What 100% Means

Wayne Gretzky by kris krüg (CC BY-SA 2.0)

Originally posted on LinkedIn.

“You miss 100% of the shots you don’t take.”

Thus spaketh The Great One, an inspirational quote that holds much power in its brevity. And yet, there is a depth to Wayne Gretzky’s wisdom that we don’t often think about. Let’s look at the numbers.


That’s how many goals Gretzky scored over a legendary career in the NHL. 894 is a tangible number. Our evolved monkey brains have a hard time visualizing large numbers, but 894 is not so large we can’t get a sense of what it means.

No doubt about it, many of those goals approached the Platonic Ideal: clean breakaway, beating the netminder. But how many were odd bounces? The puck hitting a defenseman and slipping in? Greasy goals? Goals that were shot by another player, but just happened to deflect off of Gretzky’s stick before going in? We remember the perfection, but you don’t get to 894 by being perfect every time.


More than twice the number of goals Gretzky netted is his number of assists. Gretz could have just as easily said, “Your teammates miss 100% of the goals you don’t set them up for.”

Gretzky had a crisp pass, and the hockey IQ to know when to use it. He didn’t have to be the rockstar every time. When your entire team is working toward the same goal, you all share in the victories, even when someone else takes the ultimate credit.


The man who, to this day, holds or shares 61 NHL records is way down at number 44 on the NHL leaderboard for shot percentage. 82.43% of the time–5,090 shots on goal–he didn’t score.

And that doesn’t take into consideration shots he took that don’t register as shots on goal: blocked by a defenseman, hit a post, went wide. If you only focused on the misses, excluding all the goals and assists, you could easily think of The Great One as The Great Loser. Crazy, right? We do it to ourselves all the time.


The full quote is, “You miss 100% of the shots you don’t take, even though there is only a 1-5% chance of scoring.”

Success can be greasy or quirky; the result of error or a weird bounce. Success may not even be your own, but the “loose change” a teammate knocks in.

“You miss 100% of the shots you don’t take,” but that doesn’t mean you’ll be successful 100% of the time. Your shots may be swallowed up by a threshold guardian who stands between you and success. Your shots may go wide. The fact is, you will fail more than you succeed. We all will.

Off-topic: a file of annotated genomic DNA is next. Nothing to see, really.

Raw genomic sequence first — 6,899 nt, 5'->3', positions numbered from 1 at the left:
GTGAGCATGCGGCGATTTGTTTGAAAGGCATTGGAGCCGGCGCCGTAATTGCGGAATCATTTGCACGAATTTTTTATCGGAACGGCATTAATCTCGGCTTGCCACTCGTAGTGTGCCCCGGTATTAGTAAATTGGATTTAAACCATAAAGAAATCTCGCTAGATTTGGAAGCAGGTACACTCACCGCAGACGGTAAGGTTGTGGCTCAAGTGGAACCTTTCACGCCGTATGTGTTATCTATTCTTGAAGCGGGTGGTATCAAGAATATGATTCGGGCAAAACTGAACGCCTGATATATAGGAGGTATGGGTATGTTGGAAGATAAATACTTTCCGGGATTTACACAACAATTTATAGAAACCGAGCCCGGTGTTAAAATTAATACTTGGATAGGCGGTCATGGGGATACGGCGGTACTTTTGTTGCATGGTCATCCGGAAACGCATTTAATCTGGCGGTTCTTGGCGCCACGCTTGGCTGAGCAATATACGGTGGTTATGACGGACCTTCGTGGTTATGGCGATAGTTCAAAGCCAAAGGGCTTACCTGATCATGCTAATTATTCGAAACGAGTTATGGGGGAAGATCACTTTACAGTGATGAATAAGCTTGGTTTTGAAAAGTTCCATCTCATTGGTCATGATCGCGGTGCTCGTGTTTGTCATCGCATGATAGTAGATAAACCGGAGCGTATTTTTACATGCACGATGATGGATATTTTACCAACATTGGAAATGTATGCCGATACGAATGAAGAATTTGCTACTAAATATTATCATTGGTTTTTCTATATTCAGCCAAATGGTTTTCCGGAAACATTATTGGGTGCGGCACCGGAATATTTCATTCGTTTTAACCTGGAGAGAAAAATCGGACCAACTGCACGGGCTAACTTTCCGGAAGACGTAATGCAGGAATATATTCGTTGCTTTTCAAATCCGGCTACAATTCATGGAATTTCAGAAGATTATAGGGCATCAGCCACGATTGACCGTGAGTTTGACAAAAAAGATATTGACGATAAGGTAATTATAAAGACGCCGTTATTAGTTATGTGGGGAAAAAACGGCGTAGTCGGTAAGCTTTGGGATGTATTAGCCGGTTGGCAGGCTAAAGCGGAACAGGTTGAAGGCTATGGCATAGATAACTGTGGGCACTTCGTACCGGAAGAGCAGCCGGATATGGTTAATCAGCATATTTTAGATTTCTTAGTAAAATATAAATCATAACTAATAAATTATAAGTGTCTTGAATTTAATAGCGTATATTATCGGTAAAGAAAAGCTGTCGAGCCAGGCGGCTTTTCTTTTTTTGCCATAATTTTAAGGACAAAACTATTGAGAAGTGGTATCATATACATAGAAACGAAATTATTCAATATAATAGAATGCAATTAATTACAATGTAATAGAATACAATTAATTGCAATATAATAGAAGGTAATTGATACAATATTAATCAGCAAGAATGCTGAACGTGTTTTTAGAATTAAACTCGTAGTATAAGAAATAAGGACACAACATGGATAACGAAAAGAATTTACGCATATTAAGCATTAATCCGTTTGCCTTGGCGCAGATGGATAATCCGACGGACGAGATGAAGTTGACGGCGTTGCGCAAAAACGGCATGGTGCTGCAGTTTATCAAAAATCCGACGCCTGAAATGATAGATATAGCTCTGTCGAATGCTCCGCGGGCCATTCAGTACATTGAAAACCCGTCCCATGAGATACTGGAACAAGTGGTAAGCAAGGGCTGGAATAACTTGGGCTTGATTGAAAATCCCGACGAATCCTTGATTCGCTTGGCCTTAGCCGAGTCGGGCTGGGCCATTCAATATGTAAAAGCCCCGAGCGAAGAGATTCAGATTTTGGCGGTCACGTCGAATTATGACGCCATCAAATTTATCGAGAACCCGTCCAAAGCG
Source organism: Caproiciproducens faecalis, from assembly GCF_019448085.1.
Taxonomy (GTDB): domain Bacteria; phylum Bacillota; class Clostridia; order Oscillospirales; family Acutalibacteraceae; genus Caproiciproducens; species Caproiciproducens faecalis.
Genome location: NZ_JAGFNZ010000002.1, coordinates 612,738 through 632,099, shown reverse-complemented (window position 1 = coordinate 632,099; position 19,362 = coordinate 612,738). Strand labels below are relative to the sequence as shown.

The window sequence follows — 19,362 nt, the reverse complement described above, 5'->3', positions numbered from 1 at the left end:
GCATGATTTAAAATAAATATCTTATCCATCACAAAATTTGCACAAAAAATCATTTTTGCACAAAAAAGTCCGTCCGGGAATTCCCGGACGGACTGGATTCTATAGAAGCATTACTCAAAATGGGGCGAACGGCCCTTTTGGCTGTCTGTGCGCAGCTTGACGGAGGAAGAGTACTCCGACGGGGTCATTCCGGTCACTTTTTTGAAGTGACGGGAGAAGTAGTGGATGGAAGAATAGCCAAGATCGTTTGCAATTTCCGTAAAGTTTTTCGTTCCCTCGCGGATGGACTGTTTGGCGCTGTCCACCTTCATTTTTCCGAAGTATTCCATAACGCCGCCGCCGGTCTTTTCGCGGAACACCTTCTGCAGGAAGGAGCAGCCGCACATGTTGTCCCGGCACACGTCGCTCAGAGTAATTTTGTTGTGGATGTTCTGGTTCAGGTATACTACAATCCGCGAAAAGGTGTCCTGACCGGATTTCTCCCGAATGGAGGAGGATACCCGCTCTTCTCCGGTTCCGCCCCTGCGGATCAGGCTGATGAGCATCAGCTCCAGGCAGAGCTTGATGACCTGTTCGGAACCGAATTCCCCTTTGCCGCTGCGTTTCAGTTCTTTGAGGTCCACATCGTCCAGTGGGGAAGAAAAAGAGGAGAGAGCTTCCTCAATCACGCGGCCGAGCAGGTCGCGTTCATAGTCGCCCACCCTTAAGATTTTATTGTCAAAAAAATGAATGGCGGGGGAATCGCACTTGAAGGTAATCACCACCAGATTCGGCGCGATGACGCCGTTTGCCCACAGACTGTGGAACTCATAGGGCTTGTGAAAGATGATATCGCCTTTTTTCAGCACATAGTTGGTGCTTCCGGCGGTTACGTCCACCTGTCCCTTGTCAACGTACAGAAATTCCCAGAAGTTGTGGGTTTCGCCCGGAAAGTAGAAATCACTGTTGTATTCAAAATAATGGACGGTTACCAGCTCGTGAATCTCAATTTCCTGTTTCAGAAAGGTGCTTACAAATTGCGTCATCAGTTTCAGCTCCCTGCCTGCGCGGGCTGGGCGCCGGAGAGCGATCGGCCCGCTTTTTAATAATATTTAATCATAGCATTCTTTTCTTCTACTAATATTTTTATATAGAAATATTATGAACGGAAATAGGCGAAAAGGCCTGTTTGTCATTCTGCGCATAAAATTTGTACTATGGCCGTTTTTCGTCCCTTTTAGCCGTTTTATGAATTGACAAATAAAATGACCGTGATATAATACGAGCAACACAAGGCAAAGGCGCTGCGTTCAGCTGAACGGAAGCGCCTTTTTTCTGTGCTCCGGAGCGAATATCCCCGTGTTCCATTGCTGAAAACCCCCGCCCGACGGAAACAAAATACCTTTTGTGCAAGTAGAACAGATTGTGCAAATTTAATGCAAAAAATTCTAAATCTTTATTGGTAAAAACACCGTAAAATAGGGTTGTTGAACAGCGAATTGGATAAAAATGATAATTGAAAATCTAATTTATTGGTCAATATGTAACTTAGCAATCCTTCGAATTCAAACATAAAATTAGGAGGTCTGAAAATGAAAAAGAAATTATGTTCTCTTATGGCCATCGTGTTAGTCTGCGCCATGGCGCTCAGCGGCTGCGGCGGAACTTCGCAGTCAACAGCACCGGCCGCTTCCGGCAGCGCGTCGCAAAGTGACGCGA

That doesn’t mean stop trying.

Kermit Imposters + Tutorial!

A brief history of Kermit doppelgangers and a bonus tutorial!

I finally get to take the wife to see The Muppets: Most Wanted tonight. I got to see it a couple of weeks before it opened (I know a guy) and I’m stoked to see it again. I enjoyed The Muppets, but it felt like a reboot, and more of a vehicle for Jason Segal than a MUPPET movie. I’m not complaining! Kudos to Segal for doing the damned near impossible (judging from recent history, i.e. Muppets in Space): making a GOOD Muppet movie!

The Muppets Most Wanted puts the Muppets front and center. And it introduces us to a new Kermit imposter, Constantine, The World’s Most Dangerous Frog!

Image snatched from the Muppet Wiki: http://www.muppet.wikia.com

But this isn’t the first time Kermit has been replaced …

Kermit the Pig

Image snatched from Muppet Wiki

In a second season episode of The Muppet Show, the pigs takeover the show. Performed by Dave Goelz, this is probably the most frightening of the Kermitgangers. At least it was to me as a little kid!

Robot Kermit

Image snatched from Muppet Wiki

Season one of the Muppet Show gave us this guy, who seemed like an explosion of Kermit id — up to no end of mischief. We also get  a Kermit take on the old Marx-bros mirror gag! (A gag that is revisited by Kermit and Constantine.)

Lenny the Lizard

Image snatched from Muppet Wiki

The Steve Martin episode of The Muppet Show is my all-time favorite. Martin shows up to host only to discover that it’s open audition night at The Benny Vandergast Memorial Theater (better known as The Muppet Theater nowadays). The only show to air without an added laugh track, the laughing and applause you hear is coming from the crew and performers watching the performances. Great stuff.

Baskerville the Dog (in Fozzie Bear-esque polka dotted tie and brown porkpie) kills in his audition as comic. Fozzie gives him the ol’ vaudeville hook and yells, “Next!”

Says Kermit, “C’mon, Fozzie, you’re taking all this too personally!”

Next up is Lenny the Lizard (Richard Hunt) auditioning to be the emcee.

“NEXT!” yells Kermit.

Kermit the Forg, Kermit the Gorf, Kermit the Grof (Honorable Mentions)

Not really Kermitgangers per se, but this bit from Sesame Street stands out in memory:

BONUS! Make Your Own Constantine PEZ Dispenser Tutorial!

And now, because the internet is fueled by DIY and lists (and cats, but the wife is allergic, so I’ve got nothing), it is with almost patriotic pride that I present to you the Make Your Own Constantine PEZ Dispenser Tutorial!

STEP 1: Obtain a Kermit PEZ dispenser:


STEP 2: Using a fine point Sharpie, draw a mole:


STEP 3: You’re all done! “Hi-lo! I yam Kyermeet the Frerg …”


What did YOU think of The Muppets: Most Wanted? What sort of pointless tutorial would you like to see next? Let me know!